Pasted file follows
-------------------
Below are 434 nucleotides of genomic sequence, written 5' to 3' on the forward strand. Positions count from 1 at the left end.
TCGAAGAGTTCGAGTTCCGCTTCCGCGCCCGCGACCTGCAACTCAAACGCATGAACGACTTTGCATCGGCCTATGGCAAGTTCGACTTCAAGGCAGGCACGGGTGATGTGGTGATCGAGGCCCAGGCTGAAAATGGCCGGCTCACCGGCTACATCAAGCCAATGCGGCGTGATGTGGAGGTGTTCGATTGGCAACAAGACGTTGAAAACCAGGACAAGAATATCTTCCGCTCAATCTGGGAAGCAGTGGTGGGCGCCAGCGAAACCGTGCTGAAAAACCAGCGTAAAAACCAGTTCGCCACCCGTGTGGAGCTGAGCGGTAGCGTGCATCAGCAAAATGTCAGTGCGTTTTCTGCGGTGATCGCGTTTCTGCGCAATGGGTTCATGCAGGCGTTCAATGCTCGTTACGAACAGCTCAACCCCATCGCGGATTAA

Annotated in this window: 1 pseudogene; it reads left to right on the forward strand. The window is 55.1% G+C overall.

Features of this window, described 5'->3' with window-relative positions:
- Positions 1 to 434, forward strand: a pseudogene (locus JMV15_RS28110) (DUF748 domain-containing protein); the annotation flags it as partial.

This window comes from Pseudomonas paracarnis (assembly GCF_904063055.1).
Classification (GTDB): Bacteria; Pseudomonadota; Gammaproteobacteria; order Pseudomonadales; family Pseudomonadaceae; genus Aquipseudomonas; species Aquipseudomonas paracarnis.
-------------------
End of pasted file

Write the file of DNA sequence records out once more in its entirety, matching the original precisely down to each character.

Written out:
Below are 434 nucleotides of genomic sequence, written 5' to 3' on the forward strand. Positions count from 1 at the left end.
TCGAAGAGTTCGAGTTCCGCTTCCGCGCCCGCGACCTGCAACTCAAACGCATGAACGACTTTGCATCGGCCTATGGCAAGTTCGACTTCAAGGCAGGCACGGGTGATGTGGTGATCGAGGCCCAGGCTGAAAATGGCCGGCTCACCGGCTACATCAAGCCAATGCGGCGTGATGTGGAGGTGTTCGATTGGCAACAAGACGTTGAAAACCAGGACAAGAATATCTTCCGCTCAATCTGGGAAGCAGTGGTGGGCGCCAGCGAAACCGTGCTGAAAAACCAGCGTAAAAACCAGTTCGCCACCCGTGTGGAGCTGAGCGGTAGCGTGCATCAGCAAAATGTCAGTGCGTTTTCTGCGGTGATCGCGTTTCTGCGCAATGGGTTCATGCAGGCGTTCAATGCTCGTTACGAACAGCTCAACCCCATCGCGGATTAA

Annotated in this window: 1 pseudogene; it reads left to right on the forward strand. The window is 55.1% G+C overall.

Features of this window, described 5'->3' with window-relative positions:
- Positions 1 to 434, forward strand: a pseudogene (locus JMV15_RS28110) (DUF748 domain-containing protein); the annotation flags it as partial.

This window comes from Pseudomonas paracarnis (assembly GCF_904063055.1).
Classification (GTDB): Bacteria; Pseudomonadota; Gammaproteobacteria; order Pseudomonadales; family Pseudomonadaceae; genus Aquipseudomonas; species Aquipseudomonas paracarnis.